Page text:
Five military mistakes that turned the tide of battle
Chelmsford at Isandlwana
When it comes to incompetence, nothing really matches Lord Chelmsford and the loss of the British column at Isandlwana 1879. The failure of Chelmsford to properly fortify his position, standard practice when fighting the Zulus during this period, led to the deaths of 1300 British servicemen at the hands of Zulu warriors. This was after repeated warnings from his senior staff and South African Boers that a Zulu camp was nearby and he really should look to his defences!
Custer’s last stand
Hard nosed and legendarily arrogant, Custer thought that his crack force of US cavalry, the 7th, a decorated unit, would easily brush aside the native warhost assembled by Crazy Horse on the American prairie in 1876. He ignored the advice of his scouts and scattered his forces, allowing Crazy Horse to sweep down with his warrior Braves and annihilate the Americans piecemeal. Custer died contemplating his blunder in an heroic last stand.
Gotcha! Sinking the Belgrano
The sinking of the Argentinian cruiser Belgrano was controversial for a number of reasons but mostly because the British submarine HMS Conqueror sunk her outside of the conflict zone during the Falklands War. On the other hand Captain Bonzo of the Belgrano, had been told of the presence of a British submarine in the area and had been briefed of it’s threat to the ageing cruiser. Instead of setting a zigzag course to throw off Conqueror or ordering hatches on board secured to counter possible torpedo explosions, Bonzo set a straight heading for the Argentinian coast and allowed the ship to remain in a non-state of readiness. Allowing Christopher Wreford-Brown to line up the Belgrano for a devastating torpedeo attack.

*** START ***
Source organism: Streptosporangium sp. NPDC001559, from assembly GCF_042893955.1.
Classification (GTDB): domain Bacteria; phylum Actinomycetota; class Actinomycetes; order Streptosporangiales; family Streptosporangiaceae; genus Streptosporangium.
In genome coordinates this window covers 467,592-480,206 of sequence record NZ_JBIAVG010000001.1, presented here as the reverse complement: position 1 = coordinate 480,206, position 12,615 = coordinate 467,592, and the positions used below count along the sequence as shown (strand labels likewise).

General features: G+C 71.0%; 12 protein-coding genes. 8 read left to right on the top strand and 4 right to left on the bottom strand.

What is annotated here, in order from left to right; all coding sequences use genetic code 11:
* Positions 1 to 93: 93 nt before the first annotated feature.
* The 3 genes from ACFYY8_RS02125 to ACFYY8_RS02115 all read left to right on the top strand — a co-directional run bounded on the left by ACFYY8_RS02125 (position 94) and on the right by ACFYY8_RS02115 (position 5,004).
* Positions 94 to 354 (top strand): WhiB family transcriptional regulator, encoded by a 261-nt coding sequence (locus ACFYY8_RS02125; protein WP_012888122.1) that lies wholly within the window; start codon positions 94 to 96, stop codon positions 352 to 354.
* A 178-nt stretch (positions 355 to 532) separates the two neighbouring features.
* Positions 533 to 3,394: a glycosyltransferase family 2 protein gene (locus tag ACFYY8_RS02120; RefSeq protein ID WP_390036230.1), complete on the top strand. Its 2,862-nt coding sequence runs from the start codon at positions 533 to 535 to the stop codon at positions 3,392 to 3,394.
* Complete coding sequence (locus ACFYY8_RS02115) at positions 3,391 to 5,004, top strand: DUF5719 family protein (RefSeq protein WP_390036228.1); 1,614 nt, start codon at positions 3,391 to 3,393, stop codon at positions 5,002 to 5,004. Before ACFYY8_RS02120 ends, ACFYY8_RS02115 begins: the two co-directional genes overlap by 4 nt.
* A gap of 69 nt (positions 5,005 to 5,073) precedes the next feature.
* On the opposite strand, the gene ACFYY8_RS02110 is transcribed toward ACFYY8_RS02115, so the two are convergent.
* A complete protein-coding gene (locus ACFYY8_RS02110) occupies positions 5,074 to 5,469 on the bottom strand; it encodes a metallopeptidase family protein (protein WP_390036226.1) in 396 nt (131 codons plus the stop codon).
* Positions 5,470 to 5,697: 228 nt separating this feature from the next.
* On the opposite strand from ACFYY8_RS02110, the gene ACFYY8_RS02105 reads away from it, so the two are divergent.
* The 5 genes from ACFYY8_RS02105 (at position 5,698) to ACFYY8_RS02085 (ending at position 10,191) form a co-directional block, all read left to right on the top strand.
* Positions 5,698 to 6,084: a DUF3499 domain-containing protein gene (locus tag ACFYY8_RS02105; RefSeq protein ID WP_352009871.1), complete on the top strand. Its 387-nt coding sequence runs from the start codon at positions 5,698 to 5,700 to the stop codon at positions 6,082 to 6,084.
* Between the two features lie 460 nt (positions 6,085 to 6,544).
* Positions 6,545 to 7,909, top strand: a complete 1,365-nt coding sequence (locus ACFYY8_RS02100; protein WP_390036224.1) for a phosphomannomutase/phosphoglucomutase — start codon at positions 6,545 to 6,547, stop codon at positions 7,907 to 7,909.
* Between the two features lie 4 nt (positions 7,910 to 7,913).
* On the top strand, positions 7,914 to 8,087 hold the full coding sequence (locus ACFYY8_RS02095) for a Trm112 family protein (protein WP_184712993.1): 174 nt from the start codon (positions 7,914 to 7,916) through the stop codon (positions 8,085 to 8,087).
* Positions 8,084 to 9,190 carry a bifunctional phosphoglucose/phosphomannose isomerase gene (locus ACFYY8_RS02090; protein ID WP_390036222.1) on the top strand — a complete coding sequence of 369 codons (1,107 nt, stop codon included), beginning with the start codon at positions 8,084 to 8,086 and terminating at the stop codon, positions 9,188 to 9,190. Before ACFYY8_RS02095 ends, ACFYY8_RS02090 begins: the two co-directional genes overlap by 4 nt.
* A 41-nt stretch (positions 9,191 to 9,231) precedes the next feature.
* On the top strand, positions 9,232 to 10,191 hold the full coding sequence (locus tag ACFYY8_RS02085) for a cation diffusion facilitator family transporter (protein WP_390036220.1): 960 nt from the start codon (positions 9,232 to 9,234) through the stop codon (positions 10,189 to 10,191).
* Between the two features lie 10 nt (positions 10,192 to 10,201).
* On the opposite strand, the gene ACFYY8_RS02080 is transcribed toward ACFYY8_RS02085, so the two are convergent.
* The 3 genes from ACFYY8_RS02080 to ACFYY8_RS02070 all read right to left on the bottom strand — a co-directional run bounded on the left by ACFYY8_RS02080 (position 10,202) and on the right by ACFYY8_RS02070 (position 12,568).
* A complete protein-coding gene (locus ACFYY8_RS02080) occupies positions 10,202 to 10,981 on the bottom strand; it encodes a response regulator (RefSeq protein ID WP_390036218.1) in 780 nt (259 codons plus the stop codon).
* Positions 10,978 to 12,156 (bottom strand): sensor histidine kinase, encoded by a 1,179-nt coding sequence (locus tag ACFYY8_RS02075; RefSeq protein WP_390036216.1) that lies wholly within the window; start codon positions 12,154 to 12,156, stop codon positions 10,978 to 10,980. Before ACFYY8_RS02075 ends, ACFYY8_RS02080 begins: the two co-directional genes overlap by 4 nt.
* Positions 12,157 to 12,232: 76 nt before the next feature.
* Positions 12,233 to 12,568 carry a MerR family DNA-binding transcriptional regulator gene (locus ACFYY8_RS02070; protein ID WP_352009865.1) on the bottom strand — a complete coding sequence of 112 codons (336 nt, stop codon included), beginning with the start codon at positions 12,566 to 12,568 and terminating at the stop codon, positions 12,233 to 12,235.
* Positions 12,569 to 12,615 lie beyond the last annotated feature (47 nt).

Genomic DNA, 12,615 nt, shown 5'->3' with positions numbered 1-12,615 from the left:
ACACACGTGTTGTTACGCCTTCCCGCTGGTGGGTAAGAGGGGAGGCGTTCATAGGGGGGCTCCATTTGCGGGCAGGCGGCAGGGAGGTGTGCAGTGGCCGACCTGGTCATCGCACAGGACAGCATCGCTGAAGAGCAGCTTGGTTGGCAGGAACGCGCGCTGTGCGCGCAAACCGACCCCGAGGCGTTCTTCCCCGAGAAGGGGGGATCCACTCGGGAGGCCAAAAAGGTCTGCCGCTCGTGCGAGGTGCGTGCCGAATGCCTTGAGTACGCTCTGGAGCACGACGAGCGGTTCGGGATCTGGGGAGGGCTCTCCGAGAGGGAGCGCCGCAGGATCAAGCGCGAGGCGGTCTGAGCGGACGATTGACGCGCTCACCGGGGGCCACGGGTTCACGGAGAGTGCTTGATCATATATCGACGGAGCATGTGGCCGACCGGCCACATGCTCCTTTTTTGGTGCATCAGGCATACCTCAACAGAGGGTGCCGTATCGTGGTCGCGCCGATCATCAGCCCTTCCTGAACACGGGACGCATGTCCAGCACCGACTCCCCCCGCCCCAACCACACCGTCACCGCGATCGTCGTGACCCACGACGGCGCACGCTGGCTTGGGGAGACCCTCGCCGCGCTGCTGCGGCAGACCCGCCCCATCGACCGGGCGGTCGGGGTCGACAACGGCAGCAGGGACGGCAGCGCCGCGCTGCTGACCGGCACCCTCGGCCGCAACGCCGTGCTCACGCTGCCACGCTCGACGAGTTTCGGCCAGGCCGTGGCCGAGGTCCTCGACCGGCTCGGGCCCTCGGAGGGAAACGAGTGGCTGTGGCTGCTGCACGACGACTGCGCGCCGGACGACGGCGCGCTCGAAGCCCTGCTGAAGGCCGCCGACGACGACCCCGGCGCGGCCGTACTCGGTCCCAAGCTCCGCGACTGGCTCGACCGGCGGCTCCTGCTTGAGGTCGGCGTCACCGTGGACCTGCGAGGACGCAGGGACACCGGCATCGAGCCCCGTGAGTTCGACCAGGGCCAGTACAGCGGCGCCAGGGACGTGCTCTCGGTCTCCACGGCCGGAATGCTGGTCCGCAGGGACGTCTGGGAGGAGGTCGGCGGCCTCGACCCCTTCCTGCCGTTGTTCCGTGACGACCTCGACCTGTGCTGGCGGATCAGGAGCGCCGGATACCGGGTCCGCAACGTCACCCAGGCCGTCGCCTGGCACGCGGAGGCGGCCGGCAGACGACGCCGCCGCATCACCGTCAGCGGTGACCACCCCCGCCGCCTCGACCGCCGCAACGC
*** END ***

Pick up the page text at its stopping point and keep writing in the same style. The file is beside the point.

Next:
Is it a bird? Is it a plane? No it’s a Japanese surprise attack!
The failure of American Navy Command to properly identify incoming Japanese bombers on the 7th of December 1941 resulted in destruction and mayhem as the Japanese dealt a crippling blow to the US Navy fleet anchored at Pearl Harbour, Hawaii. The initial assumption was that the attacking Japanese squadrons were a flock of birds, then a flight of American B-17s returning to an American Air station, resulted in no American preparations for the incoming attack. It was only as the bombs were dropping that Navy command finally admitted that it was Japanese planes destroying the American fleet at anchor.
The Monty magic at Arnhem
Ego and pride would prevent Bernard Law Montgomery from thinking twice about allowing British Paratroopers to jump into Arnhem during Operation Market Garden 1944. Even though intelligence reports indicated that a resting German Panzer Division was nearby. What resulted was courageous defiance from the paras as they tried to fend off panzer tanks with rifles and handguns. In the end, most of British 1st Airborne was forced to surrender.